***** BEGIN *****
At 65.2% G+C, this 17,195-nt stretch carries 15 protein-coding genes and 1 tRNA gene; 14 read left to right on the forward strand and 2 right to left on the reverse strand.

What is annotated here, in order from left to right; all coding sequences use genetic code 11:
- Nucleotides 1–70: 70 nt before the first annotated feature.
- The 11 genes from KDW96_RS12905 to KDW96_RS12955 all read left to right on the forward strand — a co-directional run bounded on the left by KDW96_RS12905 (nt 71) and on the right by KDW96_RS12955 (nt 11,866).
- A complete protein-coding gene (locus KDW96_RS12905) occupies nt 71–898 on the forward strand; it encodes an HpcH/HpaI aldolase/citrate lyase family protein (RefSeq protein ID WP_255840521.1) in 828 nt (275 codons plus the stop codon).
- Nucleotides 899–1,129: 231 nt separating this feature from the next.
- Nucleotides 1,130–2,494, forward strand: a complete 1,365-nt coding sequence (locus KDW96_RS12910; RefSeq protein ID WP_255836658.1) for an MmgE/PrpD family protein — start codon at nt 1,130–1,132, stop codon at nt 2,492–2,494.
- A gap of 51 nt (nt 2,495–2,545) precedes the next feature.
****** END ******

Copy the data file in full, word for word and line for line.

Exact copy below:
At 65.2% G+C, this 17,195-nt stretch carries 15 protein-coding genes and 1 tRNA gene; 14 read left to right on the forward strand and 2 right to left on the reverse strand.

What is annotated here, in order from left to right; all coding sequences use genetic code 11:
- Nucleotides 1–70: 70 nt before the first annotated feature.
- The 11 genes from KDW96_RS12905 to KDW96_RS12955 all read left to right on the forward strand — a co-directional run bounded on the left by KDW96_RS12905 (nt 71) and on the right by KDW96_RS12955 (nt 11,866).
- A complete protein-coding gene (locus KDW96_RS12905) occupies nt 71–898 on the forward strand; it encodes an HpcH/HpaI aldolase/citrate lyase family protein (RefSeq protein ID WP_255840521.1) in 828 nt (275 codons plus the stop codon).
- Nucleotides 899–1,129: 231 nt separating this feature from the next.
- Nucleotides 1,130–2,494, forward strand: a complete 1,365-nt coding sequence (locus KDW96_RS12910; RefSeq protein ID WP_255836658.1) for an MmgE/PrpD family protein — start codon at nt 1,130–1,132, stop codon at nt 2,492–2,494.
- A gap of 51 nt (nt 2,495–2,545) precedes the next feature.